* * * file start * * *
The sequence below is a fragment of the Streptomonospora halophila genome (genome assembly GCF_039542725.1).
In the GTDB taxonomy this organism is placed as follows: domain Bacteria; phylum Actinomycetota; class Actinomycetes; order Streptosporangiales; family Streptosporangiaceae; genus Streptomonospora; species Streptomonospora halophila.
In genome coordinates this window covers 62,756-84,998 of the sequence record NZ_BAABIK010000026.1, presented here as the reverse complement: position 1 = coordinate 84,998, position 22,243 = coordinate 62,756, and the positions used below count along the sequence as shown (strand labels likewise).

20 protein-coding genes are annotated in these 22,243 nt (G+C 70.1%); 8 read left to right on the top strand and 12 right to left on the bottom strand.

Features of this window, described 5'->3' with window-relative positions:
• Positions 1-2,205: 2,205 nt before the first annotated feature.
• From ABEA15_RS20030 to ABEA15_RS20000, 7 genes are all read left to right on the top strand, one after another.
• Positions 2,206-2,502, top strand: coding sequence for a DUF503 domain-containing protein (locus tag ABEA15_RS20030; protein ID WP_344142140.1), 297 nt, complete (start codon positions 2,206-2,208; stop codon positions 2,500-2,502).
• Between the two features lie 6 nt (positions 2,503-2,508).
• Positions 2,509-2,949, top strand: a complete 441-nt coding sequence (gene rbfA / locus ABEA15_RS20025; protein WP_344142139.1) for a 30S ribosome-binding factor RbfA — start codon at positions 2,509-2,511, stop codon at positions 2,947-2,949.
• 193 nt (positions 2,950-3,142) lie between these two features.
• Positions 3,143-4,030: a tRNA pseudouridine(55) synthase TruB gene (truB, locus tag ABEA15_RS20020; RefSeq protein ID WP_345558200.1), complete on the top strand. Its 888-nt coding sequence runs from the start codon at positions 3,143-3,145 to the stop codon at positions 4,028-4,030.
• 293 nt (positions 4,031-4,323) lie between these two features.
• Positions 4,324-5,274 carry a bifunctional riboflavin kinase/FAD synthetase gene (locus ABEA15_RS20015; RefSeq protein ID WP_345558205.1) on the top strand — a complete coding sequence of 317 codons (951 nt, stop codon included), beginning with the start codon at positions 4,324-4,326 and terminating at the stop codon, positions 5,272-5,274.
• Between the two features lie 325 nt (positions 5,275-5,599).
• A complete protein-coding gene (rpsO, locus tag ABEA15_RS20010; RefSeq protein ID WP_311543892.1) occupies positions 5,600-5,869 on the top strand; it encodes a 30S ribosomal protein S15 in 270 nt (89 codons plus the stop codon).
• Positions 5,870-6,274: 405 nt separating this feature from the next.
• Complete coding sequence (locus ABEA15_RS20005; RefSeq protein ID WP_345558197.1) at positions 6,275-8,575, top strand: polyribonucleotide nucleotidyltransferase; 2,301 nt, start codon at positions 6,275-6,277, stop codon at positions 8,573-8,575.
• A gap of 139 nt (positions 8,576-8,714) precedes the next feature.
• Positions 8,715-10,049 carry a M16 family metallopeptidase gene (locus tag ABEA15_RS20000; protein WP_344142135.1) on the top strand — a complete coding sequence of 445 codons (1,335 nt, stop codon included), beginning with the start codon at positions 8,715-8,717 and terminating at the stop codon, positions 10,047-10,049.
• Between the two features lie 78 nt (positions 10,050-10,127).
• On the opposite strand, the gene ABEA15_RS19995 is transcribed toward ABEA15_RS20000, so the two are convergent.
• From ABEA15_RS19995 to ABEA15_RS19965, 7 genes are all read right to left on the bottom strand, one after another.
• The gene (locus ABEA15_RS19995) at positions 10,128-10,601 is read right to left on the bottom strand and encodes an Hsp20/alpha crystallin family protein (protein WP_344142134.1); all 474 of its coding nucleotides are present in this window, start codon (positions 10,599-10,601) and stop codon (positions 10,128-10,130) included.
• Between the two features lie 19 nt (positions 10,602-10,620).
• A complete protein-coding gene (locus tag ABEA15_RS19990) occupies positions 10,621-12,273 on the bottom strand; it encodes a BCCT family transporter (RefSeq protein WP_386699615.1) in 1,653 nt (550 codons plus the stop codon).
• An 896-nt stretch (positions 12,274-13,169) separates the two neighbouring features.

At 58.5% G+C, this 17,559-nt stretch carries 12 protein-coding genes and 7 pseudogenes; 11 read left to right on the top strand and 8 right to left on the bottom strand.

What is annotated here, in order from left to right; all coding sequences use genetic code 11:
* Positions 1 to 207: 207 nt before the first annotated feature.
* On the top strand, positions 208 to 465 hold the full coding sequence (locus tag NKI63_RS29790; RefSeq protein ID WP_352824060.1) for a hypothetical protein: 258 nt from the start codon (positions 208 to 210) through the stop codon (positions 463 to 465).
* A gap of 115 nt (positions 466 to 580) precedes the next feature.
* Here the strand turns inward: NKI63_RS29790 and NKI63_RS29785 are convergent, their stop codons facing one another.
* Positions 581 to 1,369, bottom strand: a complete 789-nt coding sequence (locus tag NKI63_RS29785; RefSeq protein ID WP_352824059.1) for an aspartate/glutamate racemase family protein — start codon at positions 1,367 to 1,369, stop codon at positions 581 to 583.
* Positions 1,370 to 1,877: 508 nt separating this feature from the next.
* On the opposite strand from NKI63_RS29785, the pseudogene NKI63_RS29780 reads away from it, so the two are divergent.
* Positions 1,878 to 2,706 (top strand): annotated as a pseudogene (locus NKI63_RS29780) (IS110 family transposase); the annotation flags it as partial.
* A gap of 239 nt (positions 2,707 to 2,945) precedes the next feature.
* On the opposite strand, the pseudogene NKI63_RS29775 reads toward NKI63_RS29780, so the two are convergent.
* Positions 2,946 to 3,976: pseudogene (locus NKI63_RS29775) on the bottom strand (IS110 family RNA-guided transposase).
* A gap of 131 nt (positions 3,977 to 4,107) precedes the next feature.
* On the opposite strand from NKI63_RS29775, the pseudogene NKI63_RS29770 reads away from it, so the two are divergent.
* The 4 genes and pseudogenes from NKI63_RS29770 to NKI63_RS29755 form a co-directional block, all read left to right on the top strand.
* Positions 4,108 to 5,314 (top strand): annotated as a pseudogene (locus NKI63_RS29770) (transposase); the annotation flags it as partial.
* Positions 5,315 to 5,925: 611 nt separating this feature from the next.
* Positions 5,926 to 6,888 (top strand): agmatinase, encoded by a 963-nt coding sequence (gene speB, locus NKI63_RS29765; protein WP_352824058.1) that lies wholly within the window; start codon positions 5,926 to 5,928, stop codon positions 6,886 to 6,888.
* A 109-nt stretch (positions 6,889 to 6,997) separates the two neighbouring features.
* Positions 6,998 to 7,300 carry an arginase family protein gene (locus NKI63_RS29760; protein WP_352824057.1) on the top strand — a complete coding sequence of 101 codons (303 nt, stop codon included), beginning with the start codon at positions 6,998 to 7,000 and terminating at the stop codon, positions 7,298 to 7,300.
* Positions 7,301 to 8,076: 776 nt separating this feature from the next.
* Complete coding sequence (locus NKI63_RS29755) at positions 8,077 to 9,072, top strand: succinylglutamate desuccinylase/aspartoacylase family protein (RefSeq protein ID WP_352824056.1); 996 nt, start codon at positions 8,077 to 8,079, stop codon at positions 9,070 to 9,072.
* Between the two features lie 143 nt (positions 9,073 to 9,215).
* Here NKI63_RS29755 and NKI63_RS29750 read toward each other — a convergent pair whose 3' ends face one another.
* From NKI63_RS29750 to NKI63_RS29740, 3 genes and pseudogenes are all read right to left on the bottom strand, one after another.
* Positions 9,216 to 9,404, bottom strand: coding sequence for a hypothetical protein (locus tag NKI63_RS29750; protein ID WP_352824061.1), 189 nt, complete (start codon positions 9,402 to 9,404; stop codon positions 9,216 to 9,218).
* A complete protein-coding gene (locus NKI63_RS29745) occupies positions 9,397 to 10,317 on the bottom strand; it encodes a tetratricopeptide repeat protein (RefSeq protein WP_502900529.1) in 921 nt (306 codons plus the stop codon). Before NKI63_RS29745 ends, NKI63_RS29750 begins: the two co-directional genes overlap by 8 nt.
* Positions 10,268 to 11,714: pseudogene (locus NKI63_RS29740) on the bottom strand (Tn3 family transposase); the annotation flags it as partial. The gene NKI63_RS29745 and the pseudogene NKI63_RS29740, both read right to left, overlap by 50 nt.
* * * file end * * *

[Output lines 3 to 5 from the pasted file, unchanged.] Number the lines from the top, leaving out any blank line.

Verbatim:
In genome coordinates this window covers 62,756-84,998 of the sequence record NZ_BAABIK010000026.1, presented here as the reverse complement: position 1 = coordinate 84,998, position 22,243 = coordinate 62,756, and the positions used below count along the sequence as shown (strand labels likewise).

20 protein-coding genes are annotated in these 22,243 nt (G+C 70.1%); 8 read left to right on the top strand and 12 right to left on the bottom strand.

Features of this window, described 5'->3' with window-relative positions: